Despite that, 70 people a day are dying of AIDS in a country of 1.8 million. At best, about 10,000 people are on anti-retrovirals. Despite all the money and attention, the rollout of treatment in Lesotho has been glacially slow. This raises some alarming questions, because in many ways, this ought to be a comparatively easy country in which to respond to AIDS: It's tiny; it's culturally, ethnically and linguistically homogeneous; and it's peaceful and democratic. And unlike neighbouring South Africa, where the government continues to drag its feet and prevaricate on AIDS, Lesotho has a government that is passionately engaged and committed to fighting this disease.

So what's the problem here?

The answers serve to illustrate some of the most bedevilling problems in the African pandemic. Even with plenty of cash and crack teams of experts from New York and Geneva, you can't make up for a lack of nurses, doctors, health educators and pharmacists -- and all the money in the world can't quickly change the fear, shame, myths and lies that still cloak AIDS here.

Lesotho began its national treatment program in November, 2004. The government says that 10,762 people have since begun anti-retroviral treatment in the country -- that includes people who accessed the drugs through their employers or by paying themselves to see a private doctor.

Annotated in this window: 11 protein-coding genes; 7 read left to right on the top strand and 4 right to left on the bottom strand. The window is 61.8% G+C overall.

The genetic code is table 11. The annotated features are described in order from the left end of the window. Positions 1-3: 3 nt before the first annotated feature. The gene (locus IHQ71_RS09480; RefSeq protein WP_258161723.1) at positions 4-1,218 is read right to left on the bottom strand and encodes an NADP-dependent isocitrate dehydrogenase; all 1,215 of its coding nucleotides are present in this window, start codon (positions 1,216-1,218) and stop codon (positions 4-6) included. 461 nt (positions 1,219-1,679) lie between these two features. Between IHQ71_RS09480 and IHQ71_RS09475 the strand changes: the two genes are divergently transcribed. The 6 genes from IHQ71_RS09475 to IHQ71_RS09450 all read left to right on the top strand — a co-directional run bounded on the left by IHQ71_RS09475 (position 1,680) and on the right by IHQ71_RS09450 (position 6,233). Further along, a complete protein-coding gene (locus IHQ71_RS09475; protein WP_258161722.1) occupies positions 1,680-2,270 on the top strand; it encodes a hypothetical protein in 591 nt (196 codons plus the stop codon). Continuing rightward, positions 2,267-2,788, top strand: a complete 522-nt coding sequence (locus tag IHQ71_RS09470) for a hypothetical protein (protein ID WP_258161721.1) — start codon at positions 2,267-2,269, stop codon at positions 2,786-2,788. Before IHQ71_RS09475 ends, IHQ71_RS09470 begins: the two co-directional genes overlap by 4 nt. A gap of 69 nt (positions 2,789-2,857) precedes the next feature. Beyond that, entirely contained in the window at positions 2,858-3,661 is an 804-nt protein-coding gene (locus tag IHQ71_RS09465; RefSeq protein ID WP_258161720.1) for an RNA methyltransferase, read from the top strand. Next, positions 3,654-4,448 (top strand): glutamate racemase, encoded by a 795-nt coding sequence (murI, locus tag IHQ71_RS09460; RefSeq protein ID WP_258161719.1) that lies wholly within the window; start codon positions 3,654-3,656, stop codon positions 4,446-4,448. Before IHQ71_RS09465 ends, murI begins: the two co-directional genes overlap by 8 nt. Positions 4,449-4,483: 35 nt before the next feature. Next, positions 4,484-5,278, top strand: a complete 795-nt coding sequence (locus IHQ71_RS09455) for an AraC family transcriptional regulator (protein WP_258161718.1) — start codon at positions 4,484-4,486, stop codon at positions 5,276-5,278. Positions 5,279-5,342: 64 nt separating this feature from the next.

But according to the Clinton AIDS program, which is procuring the drugs for all of the government sites, just 5,200 people were given tablets this month, meaning many of the 10,762 who were initially enrolled have since died (high death levels at the start of a program are not uncommon, because the sickest people come forward first), while many others are choosing to keep paying for drugs privately rather than disclose their status and get free drugs from the government.

"I think we have had incredible progress," said Senate Matete, who is in charge of monitoring the program for the government AIDS directorate. "The only problems would be uptake. We would have been happier if there was more uptake but people still feel a bit afraid to come and test, some are not ready to make that lifelong commitment."
But some of the main international players in Lesotho are less positive. "They're trying so incredibly hard and they can't pull it off," said one senior UN figure, who would not speak on the record. "Everything comes down to capacity and they just lack the capacity, especially management capacity."

Mphu Ramatlapeng, one of only a handful of local physicians still working in the country, is now the country director for the Clinton HIV-AIDS Initiative. A key problem is that "the systems in the Ministry of Health are weak. They are very, very weak," she said.

The bulk of trained health-care workers have either fled the country for better-paying jobs elsewhere in southern Africa or, in many cases, have fallen ill themselves. "There are many empty posts in the ministry," she said. "But even if they filled them all, it would still not be enough staff."